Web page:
Searching over 5,500,000 cases.

Buy This Entire Record For $7.95

Official citation and/or docket number and footnotes (if any) for this case available with purchase.

Learn more about what you receive with purchase of this case.

Medical Sales & Consulting Group; et al v. Plus Orthopedics


May 18, 2011


The opinion of the court was delivered by: Hon. Roger T. BenitezUnited States District Judge

[Doc. Nos. 115-122]


The parties' motions in limine are before the Court. Plaintiffs have filed three motions in limine. (Doc. Nos. 115-117.) Defendants have filed five motions in limine. (Doc. Nos. 118-122.) The Court orders as follows:

I. Plaintiffs' Motions in Limine

A. Plaintiff's Motion in Limine to Exclude Robert H. Wallace's Testimony Regarding Industry Standards

Plaintiffs move to exclude the testimony of Robert H. Wallace regarding the industry standards and practices relevant to the orthopedic medical device industry and the operations of the sales force in the industry. Defendants argue in opposition that Wallace is qualified to testify on damages and his reliance on discovery and reliable information on the industry is appropriate.

Federal Rule of Evidence 702 allows expert testimony if certain conditions are met, including that the witness be "qualified as an expert by knowledge, skill, experience, training, or education." Wallace was retained to render an opinion about the amount of economic damages incurred by the plaintiffs if they prevail on their claims. He is a certified public accountant with experience in calculating economic damages. He has no experience with standards and practices in the orthopedic medical device industry and Defendants admit that Wallace will not be offering expert testimony on the orthopedic medical device industry. However, some of Wallace's testimony relies on information about the industry for purposes of context and information resulting from discovery.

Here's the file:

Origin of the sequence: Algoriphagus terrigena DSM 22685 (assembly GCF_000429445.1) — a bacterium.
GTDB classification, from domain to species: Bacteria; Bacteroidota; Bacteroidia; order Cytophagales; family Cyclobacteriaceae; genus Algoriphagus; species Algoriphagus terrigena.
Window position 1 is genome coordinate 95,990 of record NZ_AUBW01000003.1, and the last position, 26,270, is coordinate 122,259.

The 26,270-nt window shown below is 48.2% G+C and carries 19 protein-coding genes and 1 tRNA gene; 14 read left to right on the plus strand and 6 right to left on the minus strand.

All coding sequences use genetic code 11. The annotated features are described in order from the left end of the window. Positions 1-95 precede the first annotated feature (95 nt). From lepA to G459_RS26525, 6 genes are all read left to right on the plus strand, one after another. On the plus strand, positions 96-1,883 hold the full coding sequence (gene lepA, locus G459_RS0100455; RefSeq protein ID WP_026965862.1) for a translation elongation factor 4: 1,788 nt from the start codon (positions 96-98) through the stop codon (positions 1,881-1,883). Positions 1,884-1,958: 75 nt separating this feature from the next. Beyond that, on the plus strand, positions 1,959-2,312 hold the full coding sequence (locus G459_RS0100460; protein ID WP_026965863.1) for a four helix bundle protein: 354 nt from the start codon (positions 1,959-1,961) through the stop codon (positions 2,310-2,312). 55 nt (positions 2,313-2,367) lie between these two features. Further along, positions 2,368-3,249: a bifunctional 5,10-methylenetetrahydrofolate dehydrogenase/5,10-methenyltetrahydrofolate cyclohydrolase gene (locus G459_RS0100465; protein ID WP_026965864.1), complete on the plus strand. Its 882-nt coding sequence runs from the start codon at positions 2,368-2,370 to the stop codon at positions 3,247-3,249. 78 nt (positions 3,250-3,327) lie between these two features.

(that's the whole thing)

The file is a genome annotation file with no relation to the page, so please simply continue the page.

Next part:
Plaintiffs' motion is GRANTED in part and DENIED in part. The Court excludes any expert testimony from Wallace about orthopedic medical device industry standards or practices, including opinions about compliance with Plaintiffs' sales contracts or advisable industry practices. But, the Court will allow Wallace to testify about his damages calculations and, as necessary, the basis for those calculations. To the extent Wallace's testimony extends beyond that necessary for the calculation of economic damages and the basis for them, Plaintiffs may raise the issue during the bench trial.

B. Plaintiffs' Motion in Limine to Exclude Testimony or Other Evidence Relating to the Deferred Prosecution Agreement

Plaintiffs move to exclude any testimony or other evidence regarding Smith and Nephew's Deferred Prosecution Agreement ("DPA") with the United States Attorney's Office for the District of New Jersey. Defendants intend to argue at trial that the expiration of the DPA reflects Smith & Nephew's compliance with training requirements, rebutting Plaintiffs' claim that Defendants failed to provide appropriate training.*fn1

Defendants refused to provide any discovery related to the DPA. When Plaintiffs sought to compel discovery concerning the DPA, Defendants sought and obtained a finding from the Court that the DPA was irrelevant. Having refused to provide discovery related to the DPA and successfully advanced the position that it was irrelevant, Defendants cannot now rely on it.

Plaintiffs' motion is GRANTED. Any testimony or other evidence regarding the DPA is excluded.

C. Plaintiffs' Motion in Limine to Exclude Defense Testimony that Contradicts Certain Rule 30(b)(6) Deposition Testimony